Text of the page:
Fish, as you know if you read this article, breathe by taking in oxygen dissolved in water. Now, the two main ways that oxygen gets into the water are by diffusion from the air or by water turbulence. But both of these methods require a surface of liquid water. When winter comes and lakes and ponds freeze over, no more oxygen gets in. So, how do goldfish survive when there is a lack of oxygen? The answer is, they turn to alcohol!
Most animals – even fish – will quickly die if they can’t take in any oxygen but goldfish can potentially stay alive for months without it. When animals burn fuel without oxygen a substance called lactic acid is made. This is poisonous and will kill if it can’t be got rid of quickly. That’s why oxygen is essential. But goldfish have found a way around this problem. They have another way of burning fuel using a different set of proteins, unique to them. Instead of lactic acid this produces alcohol – ethanol to be exact.
Now, alcohol is a poison too so why doesn’t it kill the goldfish? Firstly, they only use this method as a last resort when there is no oxygen to burn. Secondly, it is produced in quite small quantities and so they can get it out of their system before it does too much damage. Bear in mind that the fish will spend the winter almost hibernating so they don’t need to produce much energy.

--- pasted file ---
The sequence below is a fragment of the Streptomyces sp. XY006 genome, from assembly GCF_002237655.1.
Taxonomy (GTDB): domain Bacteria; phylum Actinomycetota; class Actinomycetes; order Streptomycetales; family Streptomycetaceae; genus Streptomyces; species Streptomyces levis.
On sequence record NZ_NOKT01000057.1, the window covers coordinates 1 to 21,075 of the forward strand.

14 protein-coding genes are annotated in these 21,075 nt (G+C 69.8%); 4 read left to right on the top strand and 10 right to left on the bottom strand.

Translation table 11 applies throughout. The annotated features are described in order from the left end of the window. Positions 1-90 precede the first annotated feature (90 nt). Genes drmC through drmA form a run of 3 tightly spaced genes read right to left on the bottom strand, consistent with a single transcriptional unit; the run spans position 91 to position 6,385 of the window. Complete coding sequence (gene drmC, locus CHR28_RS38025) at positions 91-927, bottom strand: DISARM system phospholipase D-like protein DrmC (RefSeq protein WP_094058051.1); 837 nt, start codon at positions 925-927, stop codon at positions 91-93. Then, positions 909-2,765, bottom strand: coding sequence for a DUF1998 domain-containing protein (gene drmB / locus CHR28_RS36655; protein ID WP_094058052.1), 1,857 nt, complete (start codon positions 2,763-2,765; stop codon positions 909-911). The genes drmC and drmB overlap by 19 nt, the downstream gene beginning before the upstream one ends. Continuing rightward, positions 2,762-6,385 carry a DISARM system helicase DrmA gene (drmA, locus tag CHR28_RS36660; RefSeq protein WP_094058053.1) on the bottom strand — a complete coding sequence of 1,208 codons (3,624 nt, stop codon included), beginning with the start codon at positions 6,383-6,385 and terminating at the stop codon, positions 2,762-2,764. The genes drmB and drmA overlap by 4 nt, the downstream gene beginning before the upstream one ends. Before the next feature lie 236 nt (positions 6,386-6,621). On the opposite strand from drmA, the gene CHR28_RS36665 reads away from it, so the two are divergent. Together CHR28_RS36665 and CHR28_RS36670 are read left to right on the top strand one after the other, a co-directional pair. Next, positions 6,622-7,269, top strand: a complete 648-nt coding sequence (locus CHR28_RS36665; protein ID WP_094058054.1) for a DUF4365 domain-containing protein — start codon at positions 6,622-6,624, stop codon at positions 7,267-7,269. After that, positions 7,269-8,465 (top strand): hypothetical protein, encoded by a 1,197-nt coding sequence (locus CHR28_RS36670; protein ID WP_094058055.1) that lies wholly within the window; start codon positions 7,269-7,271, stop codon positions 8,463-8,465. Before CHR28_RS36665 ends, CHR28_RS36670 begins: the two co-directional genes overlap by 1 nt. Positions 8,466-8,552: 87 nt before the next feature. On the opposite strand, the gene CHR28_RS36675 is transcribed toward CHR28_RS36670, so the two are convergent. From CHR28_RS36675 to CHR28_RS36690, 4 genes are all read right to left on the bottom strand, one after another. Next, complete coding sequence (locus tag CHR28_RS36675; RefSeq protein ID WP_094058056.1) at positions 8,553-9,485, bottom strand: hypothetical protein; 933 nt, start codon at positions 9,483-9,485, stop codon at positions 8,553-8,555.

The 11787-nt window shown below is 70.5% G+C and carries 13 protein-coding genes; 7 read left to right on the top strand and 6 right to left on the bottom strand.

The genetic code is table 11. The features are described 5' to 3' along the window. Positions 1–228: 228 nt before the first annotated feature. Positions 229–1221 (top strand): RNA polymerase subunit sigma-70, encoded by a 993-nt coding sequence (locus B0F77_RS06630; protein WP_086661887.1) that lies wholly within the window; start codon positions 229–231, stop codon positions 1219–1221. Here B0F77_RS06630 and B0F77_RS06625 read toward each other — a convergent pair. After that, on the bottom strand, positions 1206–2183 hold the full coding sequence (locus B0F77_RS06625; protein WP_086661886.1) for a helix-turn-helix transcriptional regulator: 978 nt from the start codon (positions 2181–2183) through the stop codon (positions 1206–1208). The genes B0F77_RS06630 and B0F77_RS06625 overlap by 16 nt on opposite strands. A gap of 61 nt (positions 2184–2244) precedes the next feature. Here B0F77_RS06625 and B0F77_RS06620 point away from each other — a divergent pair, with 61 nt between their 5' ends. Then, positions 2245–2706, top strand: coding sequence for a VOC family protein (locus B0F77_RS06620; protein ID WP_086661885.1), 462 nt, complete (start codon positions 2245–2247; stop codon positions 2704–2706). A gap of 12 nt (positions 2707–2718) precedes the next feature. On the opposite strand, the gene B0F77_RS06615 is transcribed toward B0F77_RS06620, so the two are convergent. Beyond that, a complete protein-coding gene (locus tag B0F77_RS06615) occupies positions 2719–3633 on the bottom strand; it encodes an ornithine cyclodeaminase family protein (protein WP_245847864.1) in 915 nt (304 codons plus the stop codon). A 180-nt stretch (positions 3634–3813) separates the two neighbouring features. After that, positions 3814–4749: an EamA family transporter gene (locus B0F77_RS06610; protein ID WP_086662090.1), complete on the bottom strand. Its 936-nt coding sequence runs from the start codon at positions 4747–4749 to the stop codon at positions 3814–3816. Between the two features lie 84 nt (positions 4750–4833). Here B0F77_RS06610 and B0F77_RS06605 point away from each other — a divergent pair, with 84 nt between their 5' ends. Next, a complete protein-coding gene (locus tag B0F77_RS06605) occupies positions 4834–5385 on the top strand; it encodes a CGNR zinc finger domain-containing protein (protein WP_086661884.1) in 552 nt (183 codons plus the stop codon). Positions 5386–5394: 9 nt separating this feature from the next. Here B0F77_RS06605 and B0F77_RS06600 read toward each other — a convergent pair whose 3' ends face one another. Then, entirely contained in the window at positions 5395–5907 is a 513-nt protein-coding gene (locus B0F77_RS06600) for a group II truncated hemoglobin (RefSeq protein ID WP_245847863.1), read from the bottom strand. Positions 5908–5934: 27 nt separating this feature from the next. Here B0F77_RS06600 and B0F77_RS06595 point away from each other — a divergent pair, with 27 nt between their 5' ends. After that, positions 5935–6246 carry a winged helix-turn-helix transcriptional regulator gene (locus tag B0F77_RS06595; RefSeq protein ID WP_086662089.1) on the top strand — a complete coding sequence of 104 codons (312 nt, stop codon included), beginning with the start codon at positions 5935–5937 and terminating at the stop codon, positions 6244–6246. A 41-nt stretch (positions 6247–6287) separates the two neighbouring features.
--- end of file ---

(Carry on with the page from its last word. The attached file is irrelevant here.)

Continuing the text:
Though they don’t make very much alcohol, it would be enough to stop them driving a car. Tests have shown that they have more than 50 milligrams of alcohol in every 100 millilitres of blood – the same as the legal drink-drive limit in Scotland. So, never accept a lift from a goldfish – at least not in winter time!
The natural world is full of weird and wonderful things – from alcoholic fish to stars made from diamonds! For more interest facts, take a look at our Nature quizzes. You’ll find many hundreds of questions on all things natural, from animals and plants, to minerals and planets. What’s more, they’re all free to play so why not take a wander through the wonders of nature – who knows what’s waiting to be discovered?